How Gen Z and Millennials Differ Financially

Gen Z may not have started to amass much wealth yet, but establishing a relationship with them now is key for financial institutions to create long-term customers. But they shouldn’t assume what did (or didn’t) work with Millennials will be the same with Gen Z.

Much like Captain Ahab chasing the white whale, or Don Quixote tilting at windmills, banks and credit unions spent the better part of a decade searching for what exactly Millennials wanted from a financial institution. Millennials — the first generation to grow up with an inherent comfort level with the digital world — were said to want robust mobile banking apps and preferred community institutions to megabanks. Unless, of course, they actually liked the comfort of having a branch nearby, and appreciated the robust tech offerings of big banks.

Ultimately, financial marketers came to realize that with such a huge generational group, there were many nuances and that relying on generational stereotypes was likely to be misleading.

With the oldest Millennials approaching 40, financial institutions now have another opportunity to reach the next generation at an early stage (not abandoning earlier generations in the process, of course). Gen Z is roughly defined as those born in 1997 or later, according to the Pew Research Institute.

Like the Millennials of a decade ago, this younger cohort may not have started to amass much wealth, but establishing a relationship with them now is key for banks and credit unions to creating lifelong customers. But they shouldn’t assume what did (or didn’t) work with Millennials will be the same with Gen Z.

Tap Into The Power of Crowds

Perhaps more than any other generation before them, Gen Zers rely on the opinions of crowds to make financial decisions. Witness the Reddit-fueled rise of GameStop shares and the price of Dogecoin in recent months. A survey by found that nearly 30% of Gen Z consumers use Reddit to make financial decisions. Millennials do even more so, so there’s one of the similarities between the generations. Both are very comfortable using social media in general to make decisions about finance.

According to Jeff Fromm and Angie Read, authors of “Marketing to Gen Z: The Rules for Reaching This Vast — and Very Different — Generation of Influencers,” “Generation Z crowdsources their purchasing decisions and seeks the opinion of their peers before (and after) buying.”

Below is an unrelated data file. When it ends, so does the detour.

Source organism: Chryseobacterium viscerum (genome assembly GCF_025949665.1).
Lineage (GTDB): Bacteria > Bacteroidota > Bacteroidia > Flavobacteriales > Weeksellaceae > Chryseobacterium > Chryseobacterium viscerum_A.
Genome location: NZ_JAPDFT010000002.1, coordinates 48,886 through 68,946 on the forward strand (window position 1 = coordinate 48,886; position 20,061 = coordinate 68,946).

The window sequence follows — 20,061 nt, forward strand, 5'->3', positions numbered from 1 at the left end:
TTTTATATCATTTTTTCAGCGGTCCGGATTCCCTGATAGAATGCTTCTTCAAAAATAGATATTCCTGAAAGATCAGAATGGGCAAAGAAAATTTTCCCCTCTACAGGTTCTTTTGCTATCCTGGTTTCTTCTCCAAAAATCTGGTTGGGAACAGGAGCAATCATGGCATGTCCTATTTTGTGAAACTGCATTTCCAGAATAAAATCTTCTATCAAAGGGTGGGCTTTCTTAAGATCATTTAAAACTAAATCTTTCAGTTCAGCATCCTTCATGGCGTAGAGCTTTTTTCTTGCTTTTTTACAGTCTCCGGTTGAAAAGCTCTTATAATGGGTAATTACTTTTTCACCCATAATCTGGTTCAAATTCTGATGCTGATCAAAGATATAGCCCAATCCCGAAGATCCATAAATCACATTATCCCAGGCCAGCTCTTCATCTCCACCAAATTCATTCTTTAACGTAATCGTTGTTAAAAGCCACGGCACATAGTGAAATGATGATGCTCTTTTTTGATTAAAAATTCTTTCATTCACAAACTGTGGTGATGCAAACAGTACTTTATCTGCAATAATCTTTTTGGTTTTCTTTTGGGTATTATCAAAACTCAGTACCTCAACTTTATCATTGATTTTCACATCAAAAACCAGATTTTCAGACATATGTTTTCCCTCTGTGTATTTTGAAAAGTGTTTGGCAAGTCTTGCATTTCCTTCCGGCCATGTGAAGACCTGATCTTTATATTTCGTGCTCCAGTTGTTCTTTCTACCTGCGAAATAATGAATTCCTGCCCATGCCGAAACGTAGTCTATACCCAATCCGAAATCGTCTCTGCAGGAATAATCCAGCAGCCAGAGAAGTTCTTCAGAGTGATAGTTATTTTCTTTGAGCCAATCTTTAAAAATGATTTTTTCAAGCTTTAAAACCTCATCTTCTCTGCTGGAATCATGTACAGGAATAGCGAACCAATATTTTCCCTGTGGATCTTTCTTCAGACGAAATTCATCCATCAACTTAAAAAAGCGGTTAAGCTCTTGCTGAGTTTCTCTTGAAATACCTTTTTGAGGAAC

For banks and credit unions that still rely on direct mail as part of the marketing mix, reaching this demographic may sound daunting. But the key is to focus on being informative and authentic. You don’t have to be cool, just helpful.

“Come from an authentic place and try to integrate as naturally as possible into their lives,” says Scarlett Sieber, Chief Strategy and Growth Officer at Money 20/20. “Partner with brands and personalities that resonate with [Gen Z] as opposed to the traditional way of thinking. Show how through financial products, people like them have improved their quality of life. The best way to market to anyone is naturally through word of mouth,” Sieber continues. “Offer an enhanced, integrated experience that tailors to their needs and they will market the product for you.”

Food for Thought:

Gen Z consumers rely heavily on their peers for financial information. They also don’t want to feel marketed to, but they respond to genuine communications.

Since Gen Z is quick to not only look to each other for advice but also spread the word of a quality product or service, this should encourage banks and credit unions to effectively market to this demographic.

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PFM: A Thing of the Past?

Perhaps the most common refrain heard about Millennials is that they loved budgeting and personal financial management apps. Many experts said having such tools and products were essential to attracting them as customers.